One-stage and two-stage apparatuses were used to investigate SOA formation in the first- and second-generation oxidations, respectively. Limonene ozonolysis primarily took place on endo-DBs, with a rate constant of 2 × 10−16 cm3 molec.−1 s−1 (Atkinson, 1990; Shu and Atkinson, 1994), and the exo-DB reaction with O3 was about 30 times slower (Pathak et al., 2012). In the first set of experiments focusing on the first-generation oxidation, we used an 8 L quartz flow tube reactor (2 m length, 70 mm inner diameter), which was equipped with a water jacket to control the reaction temperature at 298.0 ± 0.5 K. Gas containing limonene was generated with a diffusion tube kept at a specific temperature, and the concentration of limonene was detected to be 90.0 ± 1.5 ppbv by a gas chromatograph with a flame ionization detector (Agilent 7890A GC, USA). O3 was generated through photolysis of pure oxygen with a low-pressure Hg lamp, and the concentration of O3 was detected to be 270.0 ± 3.0 ppbv by indigo disulfonate spectrophotometry. To avoid disturbance by OH radicals, excessive 2-butanol was generated with a bubbler and added to the reactor as an OH scavenger. The concentration of 2-butanol was 300.0 ± 6.0 ppmv and was estimated to be sufficient for scavenging more than 99 % of OH radicals. Acetic acid (AA), which has been considered an efficient SCI scavenger due to the rapid reaction of SCIs with AA (Ahmad et al., 2017; Yao et al., 2014), was used as an SCI scavenger in this study. Gas containing AA was prepared by an evacuated steel canister (15 L, Entech Instruments), of which the outlet was linked with a mass flow controller to regulate the gas flow rate. Water vapor was produced by passing N2 or O2 through a water bubbler, and the RH in the reactor ranged from dry conditions (< 0.5 % RH) to 90 ± 3 % RH. Chemicals used in this study are shown in the Supplement. Gases containing limonene, O3, 2-butanol, AA, and water vapor were rapidly blended in a mixing ball and successively introduced into the flow tube reactor. The total gas flow rate was 2 slpm and the residence time was 240 s. In the first set of experiments, endo-DBs consumed by O3 was estimated to be ∼ 24.6 ppbv, while exo-DB ozonolysis was not taken into account.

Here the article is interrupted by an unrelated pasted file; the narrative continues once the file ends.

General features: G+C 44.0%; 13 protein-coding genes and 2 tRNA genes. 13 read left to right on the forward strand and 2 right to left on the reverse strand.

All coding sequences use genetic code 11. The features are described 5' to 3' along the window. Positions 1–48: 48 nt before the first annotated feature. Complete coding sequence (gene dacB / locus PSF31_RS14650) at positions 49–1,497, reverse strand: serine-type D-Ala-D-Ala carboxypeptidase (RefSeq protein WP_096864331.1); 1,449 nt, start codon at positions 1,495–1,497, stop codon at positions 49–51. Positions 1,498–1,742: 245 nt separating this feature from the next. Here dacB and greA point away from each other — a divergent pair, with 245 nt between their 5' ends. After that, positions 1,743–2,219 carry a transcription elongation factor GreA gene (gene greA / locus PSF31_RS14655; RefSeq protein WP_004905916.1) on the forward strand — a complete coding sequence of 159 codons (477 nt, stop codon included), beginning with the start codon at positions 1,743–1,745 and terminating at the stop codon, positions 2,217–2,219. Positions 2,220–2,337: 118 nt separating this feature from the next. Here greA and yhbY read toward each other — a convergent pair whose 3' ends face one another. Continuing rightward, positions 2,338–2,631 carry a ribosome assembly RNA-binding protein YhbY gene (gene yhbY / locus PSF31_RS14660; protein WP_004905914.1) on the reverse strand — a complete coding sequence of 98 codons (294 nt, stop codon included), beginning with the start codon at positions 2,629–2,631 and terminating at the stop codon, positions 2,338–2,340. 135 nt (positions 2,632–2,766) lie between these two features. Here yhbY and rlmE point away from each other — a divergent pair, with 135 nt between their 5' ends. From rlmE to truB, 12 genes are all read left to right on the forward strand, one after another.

In the second set of experiments focusing on the second-generation oxidation, we used two-stage apparatus including a 2 L quartz flow tube reactor (1 m length, 50 mm inner diameter) and an 8 L quartz flow tube reactor (2 m length, 70 mm inner diameter) in series. The experiments were performed at 298.0 ± 0.5 K in the dark, and the diagram of the reaction equipment is shown in Fig. 1. To investigate the exo-DB oxidation alone a key point was separating the endo-DB reaction, so the major role of the first stage was to accomplish the reaction of endo-DBs with O3. Although it was unavoidable that some exo-DBs also reacted with O3 in the first stage, this would not impact the analysis of the second-generation oxidation in the second stage because the quantitative investigation only focused on the exo-DB ozonated in the second-stage. The initial concentration of limonene in the first stage was 46.2 ± 1.0 ppbv, and the concentration of O3 was 12.2 ± 0.3 ppmv. Excessive 2-butanol was added to scavenge OH radicals. With a total flow rate of 1.95 slpm, the residence time in the first stage was 65 s and the remaining limonene was estimated to be less than 0.4 ppbv. Before entering the second reactor, gas containing different concentrations of AA was added to mix with the gas out of the first reactor. The total flow rate in the second stage was 2 slpm, and it was estimated that the quantity of exo-DBs that was ozonated was ∼ 15.2 ppbv. Assuming a typical 24 h average ambient O3 concentration of 30.0 ppbv (Palm et al., 2018), the equivalent atmospheric times of O3 exposure in the first- and second-generation oxidations were 0.6 and 26.4 h, respectively.